A major use of antimicrobial agents in hospitalized children is prophylaxis of postoperative wound infections. In view of this frequent use and the emerging consensus on recommendations for prevention of surgical wound infections,1 the American Academy of Pediatrics has developed guidelines for surgical antimicrobial prophylaxis in children. Prophylaxis is defined as use of antimicrobial drugs in the absence of suspected or documented infection.
FREQUENCY OF ANTIMICROBIAL PROPHYLAXIS
In an extensive study of patients in acute care general hospitals in Pennsylvania, 36% of antimicrobial courses were initiated for prophylaxis of infection after surgery or an invasive procedure, such as cystoscopy or cardiac catheterization.2 The prevalence and reasons for antimicrobial use have been studied primarily in general or adult hospitals, but the patterns of use in children are similar to those in adults.3-5 Two studies have demonstrated that prophylaxis accounts for approximately 75% of the antibiotic use on pediatric surgical services.4,6
The efficacy of antimicrobial prophylaxis in lowering the incidence of postoperative infection after certain types of surgery has been demonstrated amply in controlled clinical trials.7 These and earlier studies by Miles et al8 and Burke9 in experimental animals have delineated the principles for effective use of antimicrobial agents in surgical prophylaxis, including choice of drugs and when and how long they are to be given.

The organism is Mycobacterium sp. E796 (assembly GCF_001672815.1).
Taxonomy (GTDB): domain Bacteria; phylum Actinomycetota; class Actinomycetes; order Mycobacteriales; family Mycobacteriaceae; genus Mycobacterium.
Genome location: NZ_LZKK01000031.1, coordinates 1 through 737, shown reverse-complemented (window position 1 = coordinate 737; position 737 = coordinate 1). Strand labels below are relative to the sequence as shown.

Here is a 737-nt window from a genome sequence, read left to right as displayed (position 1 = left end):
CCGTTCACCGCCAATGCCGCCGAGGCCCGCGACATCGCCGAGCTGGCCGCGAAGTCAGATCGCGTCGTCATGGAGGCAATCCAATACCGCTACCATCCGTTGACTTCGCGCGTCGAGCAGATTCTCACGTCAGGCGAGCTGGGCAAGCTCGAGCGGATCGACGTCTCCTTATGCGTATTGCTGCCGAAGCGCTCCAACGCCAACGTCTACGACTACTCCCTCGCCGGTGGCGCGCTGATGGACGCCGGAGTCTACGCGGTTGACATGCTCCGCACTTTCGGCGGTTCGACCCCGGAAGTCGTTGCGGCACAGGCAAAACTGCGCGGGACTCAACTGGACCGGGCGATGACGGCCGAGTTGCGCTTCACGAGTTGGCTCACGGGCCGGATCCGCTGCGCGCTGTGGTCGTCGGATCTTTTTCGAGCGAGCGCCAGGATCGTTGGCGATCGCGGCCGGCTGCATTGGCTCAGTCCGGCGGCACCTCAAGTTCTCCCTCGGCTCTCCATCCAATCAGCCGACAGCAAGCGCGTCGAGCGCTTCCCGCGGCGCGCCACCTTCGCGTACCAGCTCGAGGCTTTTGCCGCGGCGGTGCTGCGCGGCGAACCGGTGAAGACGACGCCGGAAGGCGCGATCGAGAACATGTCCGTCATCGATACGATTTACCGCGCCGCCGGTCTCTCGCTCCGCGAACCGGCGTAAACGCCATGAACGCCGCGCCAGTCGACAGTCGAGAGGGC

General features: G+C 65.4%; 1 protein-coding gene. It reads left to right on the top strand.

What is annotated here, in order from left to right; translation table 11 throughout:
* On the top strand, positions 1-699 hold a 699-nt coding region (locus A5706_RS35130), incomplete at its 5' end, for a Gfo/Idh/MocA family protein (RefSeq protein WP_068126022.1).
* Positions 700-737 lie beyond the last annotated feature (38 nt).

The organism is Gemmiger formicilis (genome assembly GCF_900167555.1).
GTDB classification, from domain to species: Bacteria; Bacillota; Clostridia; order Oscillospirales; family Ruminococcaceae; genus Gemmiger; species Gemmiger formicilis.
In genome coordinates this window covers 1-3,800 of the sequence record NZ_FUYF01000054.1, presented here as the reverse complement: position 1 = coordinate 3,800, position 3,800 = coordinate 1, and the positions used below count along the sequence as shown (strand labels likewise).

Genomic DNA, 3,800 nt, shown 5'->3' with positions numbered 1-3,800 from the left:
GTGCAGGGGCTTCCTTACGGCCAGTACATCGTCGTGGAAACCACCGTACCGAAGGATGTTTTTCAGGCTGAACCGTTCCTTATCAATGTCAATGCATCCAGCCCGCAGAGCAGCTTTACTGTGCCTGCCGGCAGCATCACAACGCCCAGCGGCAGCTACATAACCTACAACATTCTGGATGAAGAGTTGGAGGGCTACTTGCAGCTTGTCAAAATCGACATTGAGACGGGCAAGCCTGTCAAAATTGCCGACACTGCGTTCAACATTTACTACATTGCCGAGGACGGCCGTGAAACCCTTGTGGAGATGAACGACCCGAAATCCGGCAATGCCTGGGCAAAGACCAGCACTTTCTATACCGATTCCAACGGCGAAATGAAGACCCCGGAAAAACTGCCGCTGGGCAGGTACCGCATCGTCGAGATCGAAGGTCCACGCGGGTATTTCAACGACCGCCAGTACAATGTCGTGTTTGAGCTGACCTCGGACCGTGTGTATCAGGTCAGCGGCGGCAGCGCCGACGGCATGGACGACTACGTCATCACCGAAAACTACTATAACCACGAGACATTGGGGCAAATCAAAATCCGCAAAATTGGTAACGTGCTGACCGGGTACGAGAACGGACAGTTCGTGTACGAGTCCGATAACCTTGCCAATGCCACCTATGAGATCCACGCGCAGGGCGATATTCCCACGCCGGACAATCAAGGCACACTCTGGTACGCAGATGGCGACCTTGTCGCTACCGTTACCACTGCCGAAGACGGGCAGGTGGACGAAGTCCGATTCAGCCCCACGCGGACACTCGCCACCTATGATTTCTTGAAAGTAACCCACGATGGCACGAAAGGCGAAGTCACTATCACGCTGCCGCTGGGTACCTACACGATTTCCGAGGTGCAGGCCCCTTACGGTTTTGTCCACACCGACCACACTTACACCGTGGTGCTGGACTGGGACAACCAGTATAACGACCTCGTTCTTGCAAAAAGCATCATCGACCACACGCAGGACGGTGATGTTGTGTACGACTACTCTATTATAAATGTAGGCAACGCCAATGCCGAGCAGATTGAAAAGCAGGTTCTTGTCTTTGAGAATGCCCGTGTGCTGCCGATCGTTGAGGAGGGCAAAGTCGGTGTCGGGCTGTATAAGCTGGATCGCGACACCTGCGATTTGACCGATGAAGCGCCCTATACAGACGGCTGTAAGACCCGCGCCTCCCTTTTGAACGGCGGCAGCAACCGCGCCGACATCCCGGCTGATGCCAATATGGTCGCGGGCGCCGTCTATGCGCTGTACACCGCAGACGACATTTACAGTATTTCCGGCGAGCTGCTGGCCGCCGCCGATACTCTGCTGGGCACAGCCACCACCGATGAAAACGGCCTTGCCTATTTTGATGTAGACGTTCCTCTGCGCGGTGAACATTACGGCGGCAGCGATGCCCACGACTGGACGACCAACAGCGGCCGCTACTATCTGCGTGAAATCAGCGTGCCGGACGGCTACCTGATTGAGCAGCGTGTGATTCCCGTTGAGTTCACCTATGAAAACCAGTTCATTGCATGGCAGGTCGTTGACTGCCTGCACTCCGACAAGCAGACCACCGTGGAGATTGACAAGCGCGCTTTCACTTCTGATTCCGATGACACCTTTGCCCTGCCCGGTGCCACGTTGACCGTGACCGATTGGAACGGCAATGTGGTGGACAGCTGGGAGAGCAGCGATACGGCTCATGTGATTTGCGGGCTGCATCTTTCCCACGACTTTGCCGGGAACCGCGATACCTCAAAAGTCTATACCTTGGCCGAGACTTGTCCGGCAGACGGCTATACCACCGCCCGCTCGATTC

INAPPROPRIATE ANTIMICROBIAL PROPHYLAXIS
Prophylaxis has been incriminated as a major cause of inappropriate use of these antimicrobial agents in both adults and children.4,5,10-12 In 74% of antimicrobial courses given for prophylaxis in the Pennsylvania study, the duration exceeded 48 hours, an interval beyond which continuation has not been proven beneficial.2
- Copyright © 1984 by the American Academy of Pediatrics